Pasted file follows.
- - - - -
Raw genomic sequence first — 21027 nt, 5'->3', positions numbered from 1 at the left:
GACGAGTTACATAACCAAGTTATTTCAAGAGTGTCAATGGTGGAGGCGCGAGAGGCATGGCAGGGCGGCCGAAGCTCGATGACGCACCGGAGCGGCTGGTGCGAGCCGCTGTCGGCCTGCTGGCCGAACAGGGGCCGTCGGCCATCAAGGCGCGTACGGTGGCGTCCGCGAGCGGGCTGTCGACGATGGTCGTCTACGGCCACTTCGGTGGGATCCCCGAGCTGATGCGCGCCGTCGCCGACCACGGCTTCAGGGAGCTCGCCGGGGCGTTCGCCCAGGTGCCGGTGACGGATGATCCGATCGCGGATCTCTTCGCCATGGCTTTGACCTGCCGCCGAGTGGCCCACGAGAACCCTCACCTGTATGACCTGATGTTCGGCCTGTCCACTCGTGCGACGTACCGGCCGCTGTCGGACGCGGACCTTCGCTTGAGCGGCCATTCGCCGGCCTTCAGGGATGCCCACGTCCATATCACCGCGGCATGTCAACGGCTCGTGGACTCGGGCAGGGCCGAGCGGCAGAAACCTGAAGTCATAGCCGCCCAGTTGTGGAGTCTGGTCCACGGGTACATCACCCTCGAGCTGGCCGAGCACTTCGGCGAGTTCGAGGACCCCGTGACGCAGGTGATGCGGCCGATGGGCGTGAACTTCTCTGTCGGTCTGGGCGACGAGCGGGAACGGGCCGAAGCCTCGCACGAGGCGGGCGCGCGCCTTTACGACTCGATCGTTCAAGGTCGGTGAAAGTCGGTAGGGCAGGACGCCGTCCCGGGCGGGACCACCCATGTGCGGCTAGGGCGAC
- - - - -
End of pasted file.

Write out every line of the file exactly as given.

Raw genomic sequence first — 21027 nt, 5'->3', positions numbered from 1 at the left:
GACGAGTTACATAACCAAGTTATTTCAAGAGTGTCAATGGTGGAGGCGCGAGAGGCATGGCAGGGCGGCCGAAGCTCGATGACGCACCGGAGCGGCTGGTGCGAGCCGCTGTCGGCCTGCTGGCCGAACAGGGGCCGTCGGCCATCAAGGCGCGTACGGTGGCGTCCGCGAGCGGGCTGTCGACGATGGTCGTCTACGGCCACTTCGGTGGGATCCCCGAGCTGATGCGCGCCGTCGCCGACCACGGCTTCAGGGAGCTCGCCGGGGCGTTCGCCCAGGTGCCGGTGACGGATGATCCGATCGCGGATCTCTTCGCCATGGCTTTGACCTGCCGCCGAGTGGCCCACGAGAACCCTCACCTGTATGACCTGATGTTCGGCCTGTCCACTCGTGCGACGTACCGGCCGCTGTCGGACGCGGACCTTCGCTTGAGCGGCCATTCGCCGGCCTTCAGGGATGCCCACGTCCATATCACCGCGGCATGTCAACGGCTCGTGGACTCGGGCAGGGCCGAGCGGCAGAAACCTGAAGTCATAGCCGCCCAGTTGTGGAGTCTGGTCCACGGGTACATCACCCTCGAGCTGGCCGAGCACTTCGGCGAGTTCGAGGACCCCGTGACGCAGGTGATGCGGCCGATGGGCGTGAACTTCTCTGTCGGTCTGGGCGACGAGCGGGAACGGGCCGAAGCCTCGCACGAGGCGGGCGCGCGCCTTTACGACTCGATCGTTCAAGGTCGGTGAAAGTCGGTAGGGCAGGACGCCGTCCCGGGCGGGACCACCCATGTGCGGCTAGGGCGAC